Thursday, April 11, 2013

Here I Am

Fifty. It feels weird to say I'm that old. When I look back at my impressions of quinquagenarians when I was much younger, I certainly got it wrong on how it would feel to be this age. So far, it feels just like being 40, only ten years later!

For one thing, I yet have to scratch away my perennial itch for travel. I blame it all on having read "Oh, The Places You'll Go" by Dr. Seuss in the corner of a dimly lit library when I was an impressionable little kid. Later, I moved up the Dewey Decimal System to pore over atlases, travel books and National Geographic magazine. The internet now fuels my obsession — Google Earth is like cybercrack to me.

Lately, I've been reminiscing about the epic bike ride I took ten years ago, when I pedalled close to 5,000 kilometres from Vancouver to Ottawa. A decade does not seem so distant, but in digging through some of my memorabilia, it's amazing how much has changed — back then I didn't have a digital camera or GPS (they were either frail and crappy, or bulky and expensive), Facebook did not exist, and bicycle touring was definitely not as popular. I had such an incredible time on that trip; while many of my previous cycling adventures have started and ended with a plane ride, it was the first time I flew somewhere far away and rode all the way back home.

A flood of other memories come back to me thinking about that adventure in 2003: I had thought up the journey as a celebration of turning 40 and my 25th year of living in Canada. I was basking in the sunshine of the mid-summer of my life, as things were working out extremely well — I had awesome friends, finished building a house, and I was doing some exciting work with great clients — in general, I felt useful and that I belonged in time and space. I booked a ticket to Vancouver to leave after Canada Day, psyched up to discover the rest of this country that has given me so much opportunity. Then a dark cloud arrived a couple of weeks before my intended departure, my mom disclosed that she had breast cancer and had to go in for an operation in early July. I postponed leaving until after her surgery and knowing she would be alright.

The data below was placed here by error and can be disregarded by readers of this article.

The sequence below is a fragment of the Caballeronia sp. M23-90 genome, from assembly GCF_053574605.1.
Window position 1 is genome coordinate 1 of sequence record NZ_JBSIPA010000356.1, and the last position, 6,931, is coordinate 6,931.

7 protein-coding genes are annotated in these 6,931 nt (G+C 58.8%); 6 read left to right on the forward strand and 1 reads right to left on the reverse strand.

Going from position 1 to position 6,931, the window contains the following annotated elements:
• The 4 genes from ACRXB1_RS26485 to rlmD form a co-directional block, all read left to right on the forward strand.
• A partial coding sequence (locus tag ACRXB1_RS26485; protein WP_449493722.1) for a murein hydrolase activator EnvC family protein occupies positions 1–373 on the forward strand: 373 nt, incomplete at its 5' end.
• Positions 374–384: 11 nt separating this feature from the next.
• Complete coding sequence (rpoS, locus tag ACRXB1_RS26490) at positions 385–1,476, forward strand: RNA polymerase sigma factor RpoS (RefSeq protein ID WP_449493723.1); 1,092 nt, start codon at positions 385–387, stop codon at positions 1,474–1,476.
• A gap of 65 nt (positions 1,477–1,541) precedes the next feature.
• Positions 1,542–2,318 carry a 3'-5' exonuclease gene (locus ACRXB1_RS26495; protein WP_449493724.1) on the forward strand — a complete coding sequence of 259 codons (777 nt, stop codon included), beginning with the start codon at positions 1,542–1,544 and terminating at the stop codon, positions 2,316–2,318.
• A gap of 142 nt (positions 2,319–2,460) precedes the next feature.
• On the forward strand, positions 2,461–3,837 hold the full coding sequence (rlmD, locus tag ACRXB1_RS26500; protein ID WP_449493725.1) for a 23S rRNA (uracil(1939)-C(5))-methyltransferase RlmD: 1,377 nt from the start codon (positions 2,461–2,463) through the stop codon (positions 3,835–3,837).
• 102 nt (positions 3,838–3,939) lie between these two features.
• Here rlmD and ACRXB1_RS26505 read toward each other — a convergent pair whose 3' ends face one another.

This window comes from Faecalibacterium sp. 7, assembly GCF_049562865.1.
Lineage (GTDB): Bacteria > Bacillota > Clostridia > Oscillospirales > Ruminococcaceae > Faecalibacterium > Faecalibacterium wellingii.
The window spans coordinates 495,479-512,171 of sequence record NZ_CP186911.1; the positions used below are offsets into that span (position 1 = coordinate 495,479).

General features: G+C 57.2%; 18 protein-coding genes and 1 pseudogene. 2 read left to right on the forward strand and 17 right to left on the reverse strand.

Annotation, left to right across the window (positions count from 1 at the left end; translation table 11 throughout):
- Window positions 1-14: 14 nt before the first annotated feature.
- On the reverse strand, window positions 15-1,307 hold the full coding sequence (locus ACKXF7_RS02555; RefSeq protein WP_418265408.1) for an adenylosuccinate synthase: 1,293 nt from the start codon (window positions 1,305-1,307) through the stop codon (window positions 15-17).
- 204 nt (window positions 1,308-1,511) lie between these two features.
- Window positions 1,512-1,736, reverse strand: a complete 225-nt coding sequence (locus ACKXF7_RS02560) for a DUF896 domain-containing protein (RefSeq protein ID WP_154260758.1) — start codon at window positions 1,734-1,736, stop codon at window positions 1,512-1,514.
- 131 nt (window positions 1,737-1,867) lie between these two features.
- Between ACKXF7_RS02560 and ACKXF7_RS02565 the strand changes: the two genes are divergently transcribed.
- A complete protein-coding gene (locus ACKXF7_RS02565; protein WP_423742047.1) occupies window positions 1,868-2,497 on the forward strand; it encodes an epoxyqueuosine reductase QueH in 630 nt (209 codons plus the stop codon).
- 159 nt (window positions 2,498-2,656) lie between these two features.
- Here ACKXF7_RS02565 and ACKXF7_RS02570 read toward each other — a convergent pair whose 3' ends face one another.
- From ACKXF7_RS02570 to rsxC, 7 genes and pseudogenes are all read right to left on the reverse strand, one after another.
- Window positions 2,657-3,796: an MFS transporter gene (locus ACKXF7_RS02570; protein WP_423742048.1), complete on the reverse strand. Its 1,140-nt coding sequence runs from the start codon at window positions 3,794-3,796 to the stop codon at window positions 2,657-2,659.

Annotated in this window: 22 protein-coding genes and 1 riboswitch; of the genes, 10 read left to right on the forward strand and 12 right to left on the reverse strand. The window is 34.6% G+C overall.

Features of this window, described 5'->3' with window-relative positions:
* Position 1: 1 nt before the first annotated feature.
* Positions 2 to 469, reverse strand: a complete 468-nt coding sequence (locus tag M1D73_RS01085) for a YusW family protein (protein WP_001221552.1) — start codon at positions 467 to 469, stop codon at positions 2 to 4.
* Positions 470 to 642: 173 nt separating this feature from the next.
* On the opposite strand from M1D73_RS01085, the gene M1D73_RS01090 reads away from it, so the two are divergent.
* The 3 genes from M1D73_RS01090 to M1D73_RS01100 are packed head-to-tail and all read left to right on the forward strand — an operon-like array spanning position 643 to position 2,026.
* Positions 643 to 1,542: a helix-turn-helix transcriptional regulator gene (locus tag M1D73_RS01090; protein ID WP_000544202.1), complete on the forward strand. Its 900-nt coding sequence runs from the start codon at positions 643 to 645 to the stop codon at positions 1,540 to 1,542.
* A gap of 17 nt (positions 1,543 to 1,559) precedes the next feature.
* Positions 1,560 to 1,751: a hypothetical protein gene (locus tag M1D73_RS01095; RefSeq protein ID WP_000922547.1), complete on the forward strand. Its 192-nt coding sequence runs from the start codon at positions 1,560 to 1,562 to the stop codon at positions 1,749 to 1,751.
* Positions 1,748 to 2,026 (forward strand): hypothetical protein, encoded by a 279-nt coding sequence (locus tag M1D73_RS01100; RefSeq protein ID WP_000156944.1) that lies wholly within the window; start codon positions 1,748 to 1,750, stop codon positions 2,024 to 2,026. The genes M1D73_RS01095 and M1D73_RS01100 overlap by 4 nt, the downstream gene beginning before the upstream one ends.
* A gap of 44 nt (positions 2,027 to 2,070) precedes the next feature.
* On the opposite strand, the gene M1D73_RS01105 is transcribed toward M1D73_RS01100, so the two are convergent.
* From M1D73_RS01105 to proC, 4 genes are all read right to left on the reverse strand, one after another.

Fast-forward to today, and save for the past few years of tumult in the financial world and some minor physical wear-and-tear on my body, I feel more or less just as lucky. While compiling some recent examples of my work to update my portfolio I paused to think how fortunate I've been to have done some good stuff I can actually be proud of. Being self-employed these past 23 years has been an exercise in fiscal discipline and overcoming self doubt, often stressing about where the next dollar would come from if I didn't do a job well. I guess I can quietly assure myself that I haven't been incompetent in the last ten years. But best of all, I am happy that my mom remains cancer-free.

So here I am. Still itching for the open road, and I'm yearning to launch myself on another cycling adventure. I'm not looking to retrace steps or relive old experiences — I know there is still so much out there, and in me, left to discover. Although I've gone on a bicycle tour practically every year in the last 20 years, to inspire myself this year I scanned some of my fuzzy old Ektachrome slides from that epic ride a decade ago and set it to music that was in my head at the time — Vancouver had just won the bid for the 2010 Olympics and first heard it on their promotional video, the theme from the animated movie 'Spirit'

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